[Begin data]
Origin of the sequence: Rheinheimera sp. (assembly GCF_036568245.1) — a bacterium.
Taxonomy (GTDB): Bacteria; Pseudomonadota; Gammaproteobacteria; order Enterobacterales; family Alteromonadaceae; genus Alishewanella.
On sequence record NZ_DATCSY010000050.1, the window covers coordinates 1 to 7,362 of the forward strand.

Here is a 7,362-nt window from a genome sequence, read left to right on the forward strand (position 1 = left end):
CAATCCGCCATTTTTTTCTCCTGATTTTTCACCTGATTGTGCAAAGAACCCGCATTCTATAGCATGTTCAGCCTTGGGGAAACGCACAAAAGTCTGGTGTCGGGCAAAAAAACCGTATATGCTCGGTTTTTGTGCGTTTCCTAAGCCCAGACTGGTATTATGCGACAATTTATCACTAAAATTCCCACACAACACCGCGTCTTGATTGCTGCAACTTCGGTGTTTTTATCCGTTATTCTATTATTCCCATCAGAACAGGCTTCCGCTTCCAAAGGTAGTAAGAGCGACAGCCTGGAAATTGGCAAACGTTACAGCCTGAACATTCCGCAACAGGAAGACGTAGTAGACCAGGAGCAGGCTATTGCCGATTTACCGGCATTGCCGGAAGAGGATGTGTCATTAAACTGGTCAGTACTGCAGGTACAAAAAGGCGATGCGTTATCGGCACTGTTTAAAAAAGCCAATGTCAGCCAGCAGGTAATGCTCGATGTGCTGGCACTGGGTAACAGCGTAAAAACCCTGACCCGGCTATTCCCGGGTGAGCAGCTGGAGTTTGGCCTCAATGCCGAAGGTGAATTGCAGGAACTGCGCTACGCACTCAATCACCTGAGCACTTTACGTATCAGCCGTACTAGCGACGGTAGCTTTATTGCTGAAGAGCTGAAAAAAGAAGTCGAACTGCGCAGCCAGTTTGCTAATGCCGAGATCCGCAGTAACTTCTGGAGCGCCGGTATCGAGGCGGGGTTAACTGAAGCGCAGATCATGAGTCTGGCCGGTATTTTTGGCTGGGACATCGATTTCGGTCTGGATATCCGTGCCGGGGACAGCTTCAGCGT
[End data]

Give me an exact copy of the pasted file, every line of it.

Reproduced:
Origin of the sequence: Rheinheimera sp. (assembly GCF_036568245.1) — a bacterium.
Taxonomy (GTDB): Bacteria; Pseudomonadota; Gammaproteobacteria; order Enterobacterales; family Alteromonadaceae; genus Alishewanella.
On sequence record NZ_DATCSY010000050.1, the window covers coordinates 1 to 7,362 of the forward strand.

Here is a 7,362-nt window from a genome sequence, read left to right on the forward strand (position 1 = left end):
CAATCCGCCATTTTTTTCTCCTGATTTTTCACCTGATTGTGCAAAGAACCCGCATTCTATAGCATGTTCAGCCTTGGGGAAACGCACAAAAGTCTGGTGTCGGGCAAAAAAACCGTATATGCTCGGTTTTTGTGCGTTTCCTAAGCCCAGACTGGTATTATGCGACAATTTATCACTAAAATTCCCACACAACACCGCGTCTTGATTGCTGCAACTTCGGTGTTTTTATCCGTTATTCTATTATTCCCATCAGAACAGGCTTCCGCTTCCAAAGGTAGTAAGAGCGACAGCCTGGAAATTGGCAAACGTTACAGCCTGAACATTCCGCAACAGGAAGACGTAGTAGACCAGGAGCAGGCTATTGCCGATTTACCGGCATTGCCGGAAGAGGATGTGTCATTAAACTGGTCAGTACTGCAGGTACAAAAAGGCGATGCGTTATCGGCACTGTTTAAAAAAGCCAATGTCAGCCAGCAGGTAATGCTCGATGTGCTGGCACTGGGTAACAGCGTAAAAACCCTGACCCGGCTATTCCCGGGTGAGCAGCTGGAGTTTGGCCTCAATGCCGAAGGTGAATTGCAGGAACTGCGCTACGCACTCAATCACCTGAGCACTTTACGTATCAGCCGTACTAGCGACGGTAGCTTTATTGCTGAAGAGCTGAAAAAAGAAGTCGAACTGCGCAGCCAGTTTGCTAATGCCGAGATCCGCAGTAACTTCTGGAGCGCCGGTATCGAGGCGGGGTTAACTGAAGCGCAGATCATGAGTCTGGCCGGTATTTTTGGCTGGGACATCGATTTCGGTCTGGATATCCGTGCCGGGGACAGCTTCAGCGT